Non-Violence: Twenty-Five Lessons from the History of a Dangerous Idea by Mark Kurlansky
AC Grayling explores the history of non-violence
Non-violence is not the same thing as pacifism, Mark Kurlansky reminds us; it is active opposition to violence or oppression by such non-violent means as demonstrations, sit-ins, argument, litigation and a variety of other peaceful endeavours. A model is provided by the Maori ploughing campaign in late 19th century New Zealand, under the leadership of chief Te Whiti: in a section of the North Island where the Maoris were permitted to live, they sought to recover their land by ploughing all of it, including the white man’s fields, and when soldiers arrived to stop the ploughing they were met by singing girls offering flowers.
This is a brave book with a noble purpose, a good book in its manner, matter and morality. Throughout history the world has groaned under the tyranny of warfare and strife; paucity of imagination, annexed to violence’s other potent adjutants – fury, impatience, hatred, desire for revenge, greed and lust – has meant that there have been far too few who have sought the peaceful way to their ends. So long as someone else has a sword or a gun in his hand, we feel the need of the same. The result is obscenity – from armies with tanks and missiles, supersonic jet fighters, cluster-bombs and land-mines, killing soldiers and civilians by the thousands, to the plague of hand-guns used to murder American school-children almost every week.
Kurlansky gives an elegantly concise history of religious attitudes to war and peace, and the perversion of them from the latter to the former when co-opted to political purposes by states. As it happens he is far too kind to religion in its nascent forms, for he would have us believe that the Israelites were reluctant in carrying out their many wars and massacres in Old Testament times (a reading of the texts decidedly suggests otherwise; and their volcano deity – he who appeared as fire on the mountain top and a pillar of smoke by day – certainly set a paradigmatic example in both respects) that Christian relish for Crusades and the torture and murder of heretics is an unnatural graft on to the peace-loving early stock; and that Islam would be untrammelled sweetness and light if the Meccans had not attacked the Prophet in his Medina stronghold, or if Jews local to that city had not irritated him into massacre by rising against him.
Disagreeing with Kurlansky’s concessive attitude to the religions is not the same as disputing his account of history as a tale of defeated aspirations to non-violence. On this score he is right, and encouragingly so. Many good-hearted people, religious and otherwise, have striven to avoid violent conflict, to find peaceful solutions, to resist with weapons of the mind, tongue, heart and spirit, in noble preference to knives and bullets.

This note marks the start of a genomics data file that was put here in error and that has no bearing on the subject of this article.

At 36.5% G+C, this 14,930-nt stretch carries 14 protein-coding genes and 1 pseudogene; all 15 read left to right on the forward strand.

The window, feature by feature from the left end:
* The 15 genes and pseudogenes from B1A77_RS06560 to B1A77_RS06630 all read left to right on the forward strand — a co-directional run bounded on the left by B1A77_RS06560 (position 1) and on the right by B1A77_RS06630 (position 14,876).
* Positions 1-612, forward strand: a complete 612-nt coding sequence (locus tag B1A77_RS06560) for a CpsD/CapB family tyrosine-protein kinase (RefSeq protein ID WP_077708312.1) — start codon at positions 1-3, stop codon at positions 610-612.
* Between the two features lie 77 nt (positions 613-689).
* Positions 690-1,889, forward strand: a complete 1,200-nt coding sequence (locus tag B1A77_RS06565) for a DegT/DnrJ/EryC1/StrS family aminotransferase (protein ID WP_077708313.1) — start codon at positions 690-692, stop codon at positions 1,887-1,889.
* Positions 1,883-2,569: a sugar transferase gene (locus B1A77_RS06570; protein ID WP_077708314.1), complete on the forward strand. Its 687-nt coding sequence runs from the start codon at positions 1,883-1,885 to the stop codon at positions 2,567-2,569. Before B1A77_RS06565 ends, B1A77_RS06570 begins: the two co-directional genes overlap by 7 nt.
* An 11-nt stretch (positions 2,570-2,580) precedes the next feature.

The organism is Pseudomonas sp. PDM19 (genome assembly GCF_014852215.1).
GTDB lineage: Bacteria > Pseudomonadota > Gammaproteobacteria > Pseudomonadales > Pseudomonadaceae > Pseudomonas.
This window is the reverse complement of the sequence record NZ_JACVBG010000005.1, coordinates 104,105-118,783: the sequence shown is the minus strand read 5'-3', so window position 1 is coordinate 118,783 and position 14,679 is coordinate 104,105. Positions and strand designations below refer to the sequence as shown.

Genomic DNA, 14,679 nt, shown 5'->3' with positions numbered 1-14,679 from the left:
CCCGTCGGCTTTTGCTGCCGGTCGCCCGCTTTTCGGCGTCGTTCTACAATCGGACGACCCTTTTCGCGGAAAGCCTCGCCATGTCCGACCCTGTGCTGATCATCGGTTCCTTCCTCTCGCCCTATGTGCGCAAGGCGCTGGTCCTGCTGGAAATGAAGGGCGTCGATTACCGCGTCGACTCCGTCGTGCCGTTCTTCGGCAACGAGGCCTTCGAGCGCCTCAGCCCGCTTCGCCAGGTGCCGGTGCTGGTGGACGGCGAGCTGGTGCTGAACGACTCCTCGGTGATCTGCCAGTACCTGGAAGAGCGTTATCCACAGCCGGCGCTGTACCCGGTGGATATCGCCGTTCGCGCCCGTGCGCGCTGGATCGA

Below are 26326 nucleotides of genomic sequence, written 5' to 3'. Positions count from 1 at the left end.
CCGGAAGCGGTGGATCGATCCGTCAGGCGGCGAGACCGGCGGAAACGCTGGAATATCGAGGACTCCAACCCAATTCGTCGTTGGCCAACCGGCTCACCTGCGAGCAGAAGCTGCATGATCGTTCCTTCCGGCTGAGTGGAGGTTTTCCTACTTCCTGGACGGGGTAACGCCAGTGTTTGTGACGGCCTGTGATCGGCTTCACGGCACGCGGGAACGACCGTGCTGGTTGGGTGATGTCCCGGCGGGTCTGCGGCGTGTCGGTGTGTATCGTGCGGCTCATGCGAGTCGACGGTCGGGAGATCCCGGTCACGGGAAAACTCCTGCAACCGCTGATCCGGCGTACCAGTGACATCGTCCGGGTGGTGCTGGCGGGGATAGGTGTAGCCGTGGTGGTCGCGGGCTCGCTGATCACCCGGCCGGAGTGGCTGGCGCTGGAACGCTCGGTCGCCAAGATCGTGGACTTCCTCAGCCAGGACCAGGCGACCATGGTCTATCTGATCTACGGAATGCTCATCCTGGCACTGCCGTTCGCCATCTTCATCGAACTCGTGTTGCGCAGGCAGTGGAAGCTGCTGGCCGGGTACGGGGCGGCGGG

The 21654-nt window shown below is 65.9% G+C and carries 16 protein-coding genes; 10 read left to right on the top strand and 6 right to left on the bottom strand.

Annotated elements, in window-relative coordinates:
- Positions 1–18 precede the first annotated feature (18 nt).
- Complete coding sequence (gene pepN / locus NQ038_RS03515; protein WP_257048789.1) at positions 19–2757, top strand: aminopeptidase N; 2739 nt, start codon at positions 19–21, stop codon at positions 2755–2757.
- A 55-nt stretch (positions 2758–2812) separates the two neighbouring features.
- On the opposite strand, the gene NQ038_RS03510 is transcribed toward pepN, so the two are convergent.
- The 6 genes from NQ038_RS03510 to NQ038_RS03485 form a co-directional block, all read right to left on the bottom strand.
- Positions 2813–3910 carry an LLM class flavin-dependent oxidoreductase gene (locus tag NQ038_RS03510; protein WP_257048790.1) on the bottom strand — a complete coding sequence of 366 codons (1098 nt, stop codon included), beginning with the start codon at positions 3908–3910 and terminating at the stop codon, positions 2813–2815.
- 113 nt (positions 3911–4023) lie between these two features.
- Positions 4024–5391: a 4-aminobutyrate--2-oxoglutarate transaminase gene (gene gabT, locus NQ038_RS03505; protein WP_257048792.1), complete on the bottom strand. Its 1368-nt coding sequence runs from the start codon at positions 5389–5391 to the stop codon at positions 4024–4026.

Some of the standard heroes of this story, most notably Mahatma Ghandi, work better in legend than the cold light of history, according to critics: Ghandi urged non-violence in 1941 as the Japanese approached the Indian border through Burma, in hopes – so the critics say – that British rule would be toppled by a successful Japanese invasion. Perhaps they mean to suggest a complexity of not quite the right kind for Ghandi’s pacifist credentials. But Kurlansky convincingly shows that non-violent revolution has indeed been successful: one example he cites is the American revolution’s earliest phase, in which crowds of demonstrators stymied British rule in Massachusetts without a shot being fired.
Better still as an example – for after all the American revolution quickly turned into a shooting war – are the events of 1989, toppling the cardboard cut-out regimes of Eastern Europe. These are a luminous case of the power – the great-than-guns power – of non-violence. Moreover they prompt the hope that peaceful transitions ensure better outcomes in the long term than violently imposed ones. In 1956 in Hungary and 1968 in Czechoslovakia the tank and the hobnailed soldier’s boot quelled reform; neither imposition endured, as 1989 proved.
Kurlansky’s historical survey proceeds through American abolitionism to nineteenth-century efforts to unite Europe, from the failure of peace efforts before the First World War to consideration of “everyone’s favourite just war”, the war of 1939-45. From all the efforts and failures he deduces twenty-five lessons about non-violence as the better way; the last of them is that “the hard work of beginning a movement to end war has already been done.”
There is one large question that some of Kurlansky’s readers, however passionately they might wish to agree with him, will feel is insufficiently answered. There will always be bad people who will seek to profit from others’ weaponlessness by using violence to oppress and coerce them. How, such readers will ask, can the bad be deterred from doing this unless through fear of being defeated by their own chosen means?
To ask this is to miss Kurlansky’s point: that non-violence is not merely a more moral but in fact a more effective way of meeting and defeating violence. It is odd that we can accept the need for courage to do battle with an enemy, but not the courage to stand bare-breasted before an enemy’s guns and gain the greater victory thereby. The point is inspirational: one longs to see it carry the day. ■
Non-Violence is published by Jonathan Cape